If you intend to carry out any activity which may affect Scotland’s water environment, you must abide by regulations and, if necessary, obtain an authorisation to proceed.
Activities such as discharges to the water environment, abstractions, and physical works in rivers and lochs can threaten the water environment and the animals and people that rely on it.
This section explains the regulations that protect Scotland’s water environment, what kind of permissions you will need and information on any charges that may apply.
- What water regulations apply in Scotland?
- What activities do the regulations cover?
- How does SEPA implement the regulations?
- How do I find out if I need authorisation and apply?
- Charging schemes
- Compliance with regulations
- Help, advice and more information
The Water Environment (Controlled Activities) (Scotland) Regulations 2011 – more commonly known as the Controlled Activity Regulations (CAR) – and their further amendments apply regulatory controls over activities which may affect Scotland’s water environment.
This legislation arose from the European Community (EC)’s Water Framework Directive (WFD) becoming law in Scotland as the Water Environment and Water Services (Scotland) Act 2003 (WEWS Act).
The regulations cover rivers, lochs, transitional waters (estuaries), coastal waters groundwater, and groundwater dependant wetlands.
The following activities are included within the scope of CAR:
Under CAR, we risk assess proposed activities before granting, if appropriate, an authorisation.
The type of authorisation required depends on the environmental risk of the proposed activity. There are three levels of control:
- General Binding Rules (GBRs) provide statutory controls over certain low risk activities
- Registration is intended to cover low risk activities which cumulatively pose a risk to the water environment
- A licence is needed if site-specific controls are required, particularly if constraints upon the activity are to be imposed
1. Find out if the proposed activity is subject to regulation
Before progressing with an activity or making an application, we strongly advise that you contact us in the first instance to discuss.
Read the relevant chapter in our CAR Practical Guide to discover whether or not your activity is subject to regulation, before visiting the section of our website which deals with your specific activity.
If your activity falls under a GBR – and you can comply with the rules – you will not have to do anything, except ensure compliance with the rules.
If, however, you require a registration or a licence, you will need to apply to us. Applications for registrations can be made online or by post, but applications for licences must be made by post. Our CAR Licence Applicant Guidance provides guidance and information on the licence application process.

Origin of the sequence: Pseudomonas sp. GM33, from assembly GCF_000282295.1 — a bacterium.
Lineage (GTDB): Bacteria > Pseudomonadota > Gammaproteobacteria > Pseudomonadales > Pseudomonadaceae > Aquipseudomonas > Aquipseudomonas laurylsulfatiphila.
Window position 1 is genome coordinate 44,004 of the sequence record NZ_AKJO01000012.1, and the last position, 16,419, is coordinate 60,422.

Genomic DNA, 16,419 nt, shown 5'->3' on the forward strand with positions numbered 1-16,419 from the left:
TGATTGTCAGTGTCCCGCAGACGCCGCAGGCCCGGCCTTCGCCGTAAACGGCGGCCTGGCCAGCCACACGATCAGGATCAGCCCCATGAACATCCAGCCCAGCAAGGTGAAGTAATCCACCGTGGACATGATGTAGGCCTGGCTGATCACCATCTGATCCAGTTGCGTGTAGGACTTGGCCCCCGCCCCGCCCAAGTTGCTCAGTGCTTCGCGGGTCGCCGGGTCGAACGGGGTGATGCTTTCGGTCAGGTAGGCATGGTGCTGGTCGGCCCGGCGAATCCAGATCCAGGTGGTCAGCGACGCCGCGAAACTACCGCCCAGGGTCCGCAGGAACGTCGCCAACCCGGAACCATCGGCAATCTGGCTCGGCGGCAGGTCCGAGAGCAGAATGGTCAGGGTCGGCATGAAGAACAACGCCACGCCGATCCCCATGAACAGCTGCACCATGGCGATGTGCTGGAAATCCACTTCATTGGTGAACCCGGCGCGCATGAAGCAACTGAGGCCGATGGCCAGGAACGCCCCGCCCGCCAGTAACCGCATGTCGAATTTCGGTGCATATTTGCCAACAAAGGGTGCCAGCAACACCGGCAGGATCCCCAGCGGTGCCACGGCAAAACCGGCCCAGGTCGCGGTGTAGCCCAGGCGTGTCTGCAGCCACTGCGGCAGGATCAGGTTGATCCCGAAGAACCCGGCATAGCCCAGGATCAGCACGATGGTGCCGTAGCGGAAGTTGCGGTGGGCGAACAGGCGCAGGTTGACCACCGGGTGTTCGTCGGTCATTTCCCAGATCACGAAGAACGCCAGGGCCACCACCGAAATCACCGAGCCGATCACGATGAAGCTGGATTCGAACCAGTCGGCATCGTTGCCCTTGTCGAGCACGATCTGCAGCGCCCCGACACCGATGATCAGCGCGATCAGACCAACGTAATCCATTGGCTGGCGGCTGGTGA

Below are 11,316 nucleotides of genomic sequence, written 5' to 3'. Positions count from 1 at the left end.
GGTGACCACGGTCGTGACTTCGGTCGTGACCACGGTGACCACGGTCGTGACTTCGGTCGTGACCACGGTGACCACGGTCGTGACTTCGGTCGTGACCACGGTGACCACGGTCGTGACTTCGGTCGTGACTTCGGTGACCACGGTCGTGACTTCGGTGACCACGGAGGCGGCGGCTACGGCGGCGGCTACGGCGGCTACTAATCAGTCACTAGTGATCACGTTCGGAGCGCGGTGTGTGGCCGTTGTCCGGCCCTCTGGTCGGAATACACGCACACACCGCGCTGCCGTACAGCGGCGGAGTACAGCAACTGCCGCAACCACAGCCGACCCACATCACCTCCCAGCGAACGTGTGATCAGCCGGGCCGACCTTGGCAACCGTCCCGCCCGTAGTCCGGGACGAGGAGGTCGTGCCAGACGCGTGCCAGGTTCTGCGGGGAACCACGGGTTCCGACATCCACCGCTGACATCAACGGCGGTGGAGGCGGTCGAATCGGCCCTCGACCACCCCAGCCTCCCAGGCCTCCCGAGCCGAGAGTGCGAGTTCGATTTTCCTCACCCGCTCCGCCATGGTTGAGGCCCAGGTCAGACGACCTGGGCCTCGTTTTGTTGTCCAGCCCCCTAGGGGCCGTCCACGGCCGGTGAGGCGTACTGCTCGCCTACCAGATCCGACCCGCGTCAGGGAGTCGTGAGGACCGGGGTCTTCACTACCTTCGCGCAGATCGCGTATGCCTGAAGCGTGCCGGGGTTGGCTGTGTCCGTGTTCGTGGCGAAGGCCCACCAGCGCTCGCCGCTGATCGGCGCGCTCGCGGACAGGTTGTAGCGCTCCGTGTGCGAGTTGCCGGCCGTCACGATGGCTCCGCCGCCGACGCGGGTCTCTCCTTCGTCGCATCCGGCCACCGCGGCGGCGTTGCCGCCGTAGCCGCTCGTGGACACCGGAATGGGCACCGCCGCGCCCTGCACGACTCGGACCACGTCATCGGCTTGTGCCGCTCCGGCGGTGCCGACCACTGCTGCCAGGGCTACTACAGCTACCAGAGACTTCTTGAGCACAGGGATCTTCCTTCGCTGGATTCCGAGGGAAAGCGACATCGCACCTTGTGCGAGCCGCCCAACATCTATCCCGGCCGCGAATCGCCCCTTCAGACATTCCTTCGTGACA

2. Determine the cost of your application
Our charging scheme guidance will advise on the estimated cost the application and to find out whether a subsistence (annual) fee applies – enter the details of your activity into our charge calculator to determine your fee (please note that multiple activities are eligible for a reduced application fee, which the calculator determines).
Some activities are exempt from charges – a full list of all activities that do not require a charge in Annex II can be found in our charging scheme guidance.
3. Complete your application form before returning it to us by post or online
Visit the section of our website which deals with your specific activity to find out more information, applying online or accessing the relevant application forms:
- Pollution control
- Diffuse pollution
We have 30 days to assess an application for registration and four months for a licence.
During this time, we can ask for more information from the applicant and request that they make provision for public consultation and feedback. If this is necessary, the response time period is paused.
If you already hold an authorisation, you can also apply to vary the conditions of your authorisation, or transfer or surrender your licence.
We are required by law to recover the costs of regulation and associated environmental monitoring through charges.
Application charges and subsistence (annual) fees are based on the level of environmental risk they present. This then dictates the levels of assessment, inspection and monitoring that we carry out.
Broadly speaking, charges and fees recover approximately half of our costs, with the remainder provided by the Scottish Government. About 60% of the money raised through charging is used to monitor the environment, and to check whether regulated activities are having an impact, while the remaining 40% supports our regulatory activities (inspection and enforcement).
Our CAR charging scheme contains more information about charges and how they are calculated and applied.
How we assess compliance with authorisation requirement is determined by our compliance assessment scheme.
Operators are expected to uphold the conditions of their registration or licence and we have powers to take enforcement action or withdraw your authorisation if you fail to meet its conditions.
If you do not agree with the conditions and requirements imposed by a CAR authorisation or notice, you can make an appeal directly to the Scottish Government.